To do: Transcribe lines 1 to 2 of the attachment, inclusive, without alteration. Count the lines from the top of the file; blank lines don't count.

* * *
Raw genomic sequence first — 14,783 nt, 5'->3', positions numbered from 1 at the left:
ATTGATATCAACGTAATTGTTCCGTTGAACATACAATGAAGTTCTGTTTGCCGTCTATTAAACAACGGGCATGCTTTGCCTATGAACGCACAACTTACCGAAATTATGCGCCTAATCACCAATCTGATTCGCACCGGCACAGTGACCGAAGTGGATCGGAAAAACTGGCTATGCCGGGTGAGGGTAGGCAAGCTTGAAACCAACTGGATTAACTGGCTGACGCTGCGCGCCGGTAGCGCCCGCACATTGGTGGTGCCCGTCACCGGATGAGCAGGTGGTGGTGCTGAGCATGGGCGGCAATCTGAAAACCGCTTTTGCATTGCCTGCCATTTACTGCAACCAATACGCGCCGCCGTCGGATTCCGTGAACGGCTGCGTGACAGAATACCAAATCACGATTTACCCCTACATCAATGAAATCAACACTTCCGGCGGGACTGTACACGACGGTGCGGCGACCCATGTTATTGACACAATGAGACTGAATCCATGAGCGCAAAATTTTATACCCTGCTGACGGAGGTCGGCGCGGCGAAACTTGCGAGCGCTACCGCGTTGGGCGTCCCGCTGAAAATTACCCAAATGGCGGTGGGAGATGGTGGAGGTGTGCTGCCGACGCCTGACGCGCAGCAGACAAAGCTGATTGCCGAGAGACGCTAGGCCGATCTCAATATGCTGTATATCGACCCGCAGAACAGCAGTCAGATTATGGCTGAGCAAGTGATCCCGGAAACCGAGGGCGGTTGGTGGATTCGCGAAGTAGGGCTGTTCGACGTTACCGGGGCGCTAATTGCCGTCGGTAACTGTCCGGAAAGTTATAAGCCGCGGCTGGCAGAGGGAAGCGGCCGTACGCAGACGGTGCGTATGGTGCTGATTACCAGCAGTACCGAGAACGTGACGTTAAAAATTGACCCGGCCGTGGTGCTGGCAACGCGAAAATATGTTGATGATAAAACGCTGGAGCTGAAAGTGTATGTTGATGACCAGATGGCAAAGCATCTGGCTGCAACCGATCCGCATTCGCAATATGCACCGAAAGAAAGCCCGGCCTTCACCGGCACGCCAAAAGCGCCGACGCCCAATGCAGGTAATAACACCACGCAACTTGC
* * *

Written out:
Raw genomic sequence first — 14,783 nt, 5'->3', positions numbered from 1 at the left:
ATTGATATCAACGTAATTGTTCCGTTGAACATACAATGAAGTTCTGTTTGCCGTCTATTAAACAACGGGCATGCTTTGCCTATGAACGCACAACTTACCGAAATTATGCGCCTAATCACCAATCTGATTCGCACCGGCACAGTGACCGAAGTGGATCGGAAAAACTGGCTATGCCGGGTGAGGGTAGGCAAGCTTGAAACCAACTGGATTAACTGGCTGACGCTGCGCGCCGGTAGCGCCCGCACATTGGTGGTGCCCGTCACCGGATGAGCAGGTGGTGGTGCTGAGCATGGGCGGCAATCTGAAAACCGCTTTTGCATTGCCTGCCATTTACTGCAACCAATACGCGCCGCCGTCGGATTCCGTGAACGGCTGCGTGACAGAATACCAAATCACGATTTACCCCTACATCAATGAAATCAACACTTCCGGCGGGACTGTACACGACGGTGCGGCGACCCATGTTATTGACACAATGAGACTGAATCCATGAGCGCAAAATTTTATACCCTGCTGACGGAGGTCGGCGCGGCGAAACTTGCGAGCGCTACCGCGTTGGGCGTCCCGCTGAAAATTACCCAAATGGCGGTGGGAGATGGTGGAGGTGTGCTGCCGACGCCTGACGCGCAGCAGACAAAGCTGATTGCCGAGAGACGCTAGGCCGATCTCAATATGCTGTATATCGACCCGCAGAACAGCAGTCAGATTATGGCTGAGCAAGTGATCCCGGAAACCGAGGGCGGTTGGTGGATTCGCGAAGTAGGGCTGTTCGACGTTACCGGGGCGCTAATTGCCGTCGGTAACTGTCCGGAAAGTTATAAGCCGCGGCTGGCAGAGGGAAGCGGCCGTACGCAGACGGTGCGTATGGTGCTGATTACCAGCAGTACCGAGAACGTGACGTTAAAAATTGACCCGGCCGTGGTGCTGGCAACGCGAAAATATGTTGATGATAAAACGCTGGAGCTGAAAGTGTATGTTGATGACCAGATGGCAAAGCATCTGGCTGCAACCGATCCGCATTCGCAATATGCACCGAAAGAAAGCCCGGCCTTCACCGGCACGCCAAAAGCGCCGACGCCCAATGCAGGTAATAACACCACGCAACTTGC